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Alumna Tells the ‘Story’ for Shakespeare & Company

A desire to work with a theatre company, a semester abroad in London where she studied drama, some key internships, and the grant-writing skills she learned as part of her arts management minor helped Veronica Snienek ’16 land a job at Shakespeare & Co. in Lenox, Mass., where she works as the institutional giving associate.

“I always wanted to work in the arts, specifically theatre, and I wanted a place where I could be involved with a company that truly cares about the community they are part of,” Snienek said. “I also wanted to work for a company that helps to build theatre engagement among local communities and abroad for the next generation of theatre audiences.”

A Fine & Performing Arts major with a concentration in theatre, she also wanted to be able to “tell a story” with her work.

“MCLA also provided me the opportunity to share my work and to continue to learn from others to strengthen my work among my academic family, as well as nationally at conferences, such as the Kennedy Center American College Theatre Festival, and aboard when I studied in London,” she said.

Sniezek credits MCLA with helping her get her foot in the door with Shakespeare & Company: immediately after she graduated, she served a summer internship with the company in its development department, through a college internship program. There, she learned the logistics around funding a theatre organization through donors and foundations. In addition, she did research for new grants.

At MCLA, she took courses in “Grants and Fundraising” and “Writing in the Arts.” “Taking these classes allowed me to tell the story of an organization, and create a narrative that touches others, and provides the purpose to support it for years to come.”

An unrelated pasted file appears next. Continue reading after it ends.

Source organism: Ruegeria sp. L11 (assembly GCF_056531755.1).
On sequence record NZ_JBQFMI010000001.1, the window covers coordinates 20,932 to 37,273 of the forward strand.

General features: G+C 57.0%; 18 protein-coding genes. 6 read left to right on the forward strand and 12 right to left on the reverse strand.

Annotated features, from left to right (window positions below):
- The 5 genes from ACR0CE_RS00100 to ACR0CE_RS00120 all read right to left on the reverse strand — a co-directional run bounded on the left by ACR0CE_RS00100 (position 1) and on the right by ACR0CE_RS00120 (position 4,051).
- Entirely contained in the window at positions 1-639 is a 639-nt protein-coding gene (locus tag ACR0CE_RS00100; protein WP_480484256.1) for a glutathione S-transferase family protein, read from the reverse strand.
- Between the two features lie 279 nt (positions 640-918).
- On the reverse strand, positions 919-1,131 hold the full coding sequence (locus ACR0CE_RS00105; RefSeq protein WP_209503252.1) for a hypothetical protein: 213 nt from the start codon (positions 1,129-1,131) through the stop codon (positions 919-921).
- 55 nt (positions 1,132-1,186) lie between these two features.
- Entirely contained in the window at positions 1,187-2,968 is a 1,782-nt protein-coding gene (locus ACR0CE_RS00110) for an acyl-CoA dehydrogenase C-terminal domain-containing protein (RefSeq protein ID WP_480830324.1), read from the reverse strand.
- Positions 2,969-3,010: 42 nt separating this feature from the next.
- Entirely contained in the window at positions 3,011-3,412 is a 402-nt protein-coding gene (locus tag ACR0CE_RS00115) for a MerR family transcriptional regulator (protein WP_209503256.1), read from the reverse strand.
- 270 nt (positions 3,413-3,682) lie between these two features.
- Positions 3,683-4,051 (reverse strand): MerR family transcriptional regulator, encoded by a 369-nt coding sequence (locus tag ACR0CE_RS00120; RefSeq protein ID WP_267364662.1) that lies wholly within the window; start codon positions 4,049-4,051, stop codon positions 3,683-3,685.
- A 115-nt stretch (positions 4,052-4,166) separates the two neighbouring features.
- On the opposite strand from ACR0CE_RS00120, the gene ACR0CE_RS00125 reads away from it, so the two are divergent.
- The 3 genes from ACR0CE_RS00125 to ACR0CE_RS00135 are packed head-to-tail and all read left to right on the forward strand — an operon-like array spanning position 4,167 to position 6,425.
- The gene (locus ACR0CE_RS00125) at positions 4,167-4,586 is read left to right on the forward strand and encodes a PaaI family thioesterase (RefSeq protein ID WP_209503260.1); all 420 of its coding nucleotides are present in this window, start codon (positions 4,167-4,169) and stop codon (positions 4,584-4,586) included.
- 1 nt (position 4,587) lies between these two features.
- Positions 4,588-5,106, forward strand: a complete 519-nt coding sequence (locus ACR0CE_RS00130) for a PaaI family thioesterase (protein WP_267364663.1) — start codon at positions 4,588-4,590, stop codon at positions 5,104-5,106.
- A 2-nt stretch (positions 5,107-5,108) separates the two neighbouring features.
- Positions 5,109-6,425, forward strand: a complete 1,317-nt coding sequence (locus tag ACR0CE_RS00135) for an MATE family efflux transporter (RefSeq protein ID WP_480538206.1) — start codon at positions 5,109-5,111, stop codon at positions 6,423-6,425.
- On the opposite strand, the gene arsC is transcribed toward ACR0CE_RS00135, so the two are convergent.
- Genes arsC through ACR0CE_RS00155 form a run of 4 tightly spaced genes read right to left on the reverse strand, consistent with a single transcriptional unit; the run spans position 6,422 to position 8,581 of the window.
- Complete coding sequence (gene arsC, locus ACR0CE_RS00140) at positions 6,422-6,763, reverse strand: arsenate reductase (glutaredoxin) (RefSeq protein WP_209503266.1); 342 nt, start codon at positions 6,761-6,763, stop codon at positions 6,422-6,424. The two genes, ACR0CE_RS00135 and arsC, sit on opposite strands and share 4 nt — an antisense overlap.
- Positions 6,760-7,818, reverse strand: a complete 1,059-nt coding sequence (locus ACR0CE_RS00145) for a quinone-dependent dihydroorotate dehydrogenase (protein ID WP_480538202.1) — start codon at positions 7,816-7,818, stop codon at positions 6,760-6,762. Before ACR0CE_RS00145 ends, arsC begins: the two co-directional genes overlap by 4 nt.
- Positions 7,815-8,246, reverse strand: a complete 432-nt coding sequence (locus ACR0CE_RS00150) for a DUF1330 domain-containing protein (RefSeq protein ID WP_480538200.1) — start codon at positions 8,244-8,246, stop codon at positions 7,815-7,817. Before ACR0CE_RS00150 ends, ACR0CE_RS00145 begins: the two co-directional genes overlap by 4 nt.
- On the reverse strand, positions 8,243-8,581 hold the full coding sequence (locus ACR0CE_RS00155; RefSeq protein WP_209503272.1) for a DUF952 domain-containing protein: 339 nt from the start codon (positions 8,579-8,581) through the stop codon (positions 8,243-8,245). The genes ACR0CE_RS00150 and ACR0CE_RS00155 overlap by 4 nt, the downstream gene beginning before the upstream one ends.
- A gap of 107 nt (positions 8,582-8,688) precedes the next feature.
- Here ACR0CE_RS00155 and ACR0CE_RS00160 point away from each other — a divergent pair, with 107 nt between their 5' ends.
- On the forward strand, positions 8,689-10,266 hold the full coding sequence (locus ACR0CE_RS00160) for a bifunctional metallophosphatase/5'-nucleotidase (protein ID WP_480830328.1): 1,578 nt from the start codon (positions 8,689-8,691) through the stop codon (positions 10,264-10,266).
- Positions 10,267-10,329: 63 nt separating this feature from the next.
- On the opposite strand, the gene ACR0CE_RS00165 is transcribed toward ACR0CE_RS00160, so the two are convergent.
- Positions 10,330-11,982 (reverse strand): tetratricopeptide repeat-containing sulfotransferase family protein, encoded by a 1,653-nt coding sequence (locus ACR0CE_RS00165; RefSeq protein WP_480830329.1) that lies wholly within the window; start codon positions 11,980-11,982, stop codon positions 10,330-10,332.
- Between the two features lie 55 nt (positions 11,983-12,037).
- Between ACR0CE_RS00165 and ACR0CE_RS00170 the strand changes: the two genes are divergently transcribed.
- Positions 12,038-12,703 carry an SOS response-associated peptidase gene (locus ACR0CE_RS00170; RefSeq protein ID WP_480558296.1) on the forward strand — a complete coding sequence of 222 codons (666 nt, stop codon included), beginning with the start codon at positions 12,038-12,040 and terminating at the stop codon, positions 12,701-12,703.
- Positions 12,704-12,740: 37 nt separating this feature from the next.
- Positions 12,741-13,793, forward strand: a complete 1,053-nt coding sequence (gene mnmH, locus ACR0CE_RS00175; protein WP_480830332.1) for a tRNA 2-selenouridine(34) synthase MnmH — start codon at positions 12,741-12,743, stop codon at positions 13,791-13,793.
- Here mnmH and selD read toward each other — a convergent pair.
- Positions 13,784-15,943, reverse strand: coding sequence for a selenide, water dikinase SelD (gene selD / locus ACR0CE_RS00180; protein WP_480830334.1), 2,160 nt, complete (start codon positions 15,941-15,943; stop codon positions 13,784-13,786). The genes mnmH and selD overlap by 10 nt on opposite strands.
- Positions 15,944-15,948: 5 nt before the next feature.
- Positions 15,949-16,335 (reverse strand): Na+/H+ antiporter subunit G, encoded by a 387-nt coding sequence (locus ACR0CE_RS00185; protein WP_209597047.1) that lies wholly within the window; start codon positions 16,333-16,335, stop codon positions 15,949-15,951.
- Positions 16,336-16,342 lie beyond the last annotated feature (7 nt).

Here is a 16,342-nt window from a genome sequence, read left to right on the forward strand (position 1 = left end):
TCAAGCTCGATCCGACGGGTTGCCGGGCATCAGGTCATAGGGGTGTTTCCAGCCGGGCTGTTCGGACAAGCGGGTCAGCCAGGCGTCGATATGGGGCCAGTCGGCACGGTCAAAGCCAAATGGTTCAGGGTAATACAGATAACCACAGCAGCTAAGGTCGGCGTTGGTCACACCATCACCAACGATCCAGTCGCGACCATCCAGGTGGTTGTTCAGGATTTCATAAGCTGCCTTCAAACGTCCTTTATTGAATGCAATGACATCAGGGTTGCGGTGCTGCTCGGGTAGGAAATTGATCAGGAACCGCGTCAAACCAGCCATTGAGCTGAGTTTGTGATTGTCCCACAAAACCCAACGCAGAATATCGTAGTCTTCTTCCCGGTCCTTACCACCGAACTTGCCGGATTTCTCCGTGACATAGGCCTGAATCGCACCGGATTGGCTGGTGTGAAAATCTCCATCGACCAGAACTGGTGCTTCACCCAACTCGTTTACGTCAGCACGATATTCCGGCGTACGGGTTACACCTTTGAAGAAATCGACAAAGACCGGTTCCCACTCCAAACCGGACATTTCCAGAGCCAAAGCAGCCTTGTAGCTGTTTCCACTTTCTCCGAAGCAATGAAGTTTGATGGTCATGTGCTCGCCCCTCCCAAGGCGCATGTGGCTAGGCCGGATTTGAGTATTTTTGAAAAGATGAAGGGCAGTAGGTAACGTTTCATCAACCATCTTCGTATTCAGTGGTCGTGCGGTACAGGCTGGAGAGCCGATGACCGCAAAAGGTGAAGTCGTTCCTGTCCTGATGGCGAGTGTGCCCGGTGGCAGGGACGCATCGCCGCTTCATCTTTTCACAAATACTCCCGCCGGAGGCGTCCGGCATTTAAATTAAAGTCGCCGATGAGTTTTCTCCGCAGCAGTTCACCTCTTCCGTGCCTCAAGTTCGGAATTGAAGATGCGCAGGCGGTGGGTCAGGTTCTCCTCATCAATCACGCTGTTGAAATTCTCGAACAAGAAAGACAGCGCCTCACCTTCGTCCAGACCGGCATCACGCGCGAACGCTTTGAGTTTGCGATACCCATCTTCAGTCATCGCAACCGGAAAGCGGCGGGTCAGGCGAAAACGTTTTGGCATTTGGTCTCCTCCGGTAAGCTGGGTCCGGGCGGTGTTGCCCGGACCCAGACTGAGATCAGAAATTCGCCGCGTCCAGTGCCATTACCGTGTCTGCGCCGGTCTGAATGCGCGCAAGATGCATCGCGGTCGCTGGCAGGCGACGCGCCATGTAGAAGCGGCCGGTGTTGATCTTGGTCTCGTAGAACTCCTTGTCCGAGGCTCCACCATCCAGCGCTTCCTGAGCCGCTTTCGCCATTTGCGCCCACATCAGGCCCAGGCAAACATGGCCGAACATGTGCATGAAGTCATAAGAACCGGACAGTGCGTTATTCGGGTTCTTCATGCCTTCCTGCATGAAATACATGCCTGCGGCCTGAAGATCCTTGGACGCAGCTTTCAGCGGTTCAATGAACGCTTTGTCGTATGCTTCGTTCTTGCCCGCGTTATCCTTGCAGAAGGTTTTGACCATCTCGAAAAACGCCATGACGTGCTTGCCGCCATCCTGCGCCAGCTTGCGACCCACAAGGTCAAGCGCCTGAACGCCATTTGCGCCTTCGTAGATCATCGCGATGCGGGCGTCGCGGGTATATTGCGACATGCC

Sniezek’s arts management classes also provided her with the information she needed to work within a development department. In addition, her involvement with MCLA’s theatre department taught her the value of collaboration, and how to work in a team, as well as with individuals.

For her second Shakespeare & Company internship, in the fall, she focused on marketing and the press. The following February, Sniezek was called back to the theatre company: its director of development wanted her to interview for her present position.

“Because this position was quite new, she wanted someone with intermediate experience to write grants and create a system to organize all of them in our database for the future,” Sniezek said. “In my full time position, I handle the writing of most of our grants to local and national foundations and endowments, keep the files for all grants in accurate order, and research new foundations. I also work with a freelance grant writer on the larger, more time-consuming grants we apply for.”

Although grant applications are intended to result in funding, they also tell the story of the company, she added.

“They describe the people who have a passion for what they do, and they provide inspirational background for what the Company’s programming can do for the community. I am always learning something new. Then, what I learn becomes translated into my writing. This provides opportunities for foundations to learn about us, and inspire them to want to be part of our growing community for years to come.”
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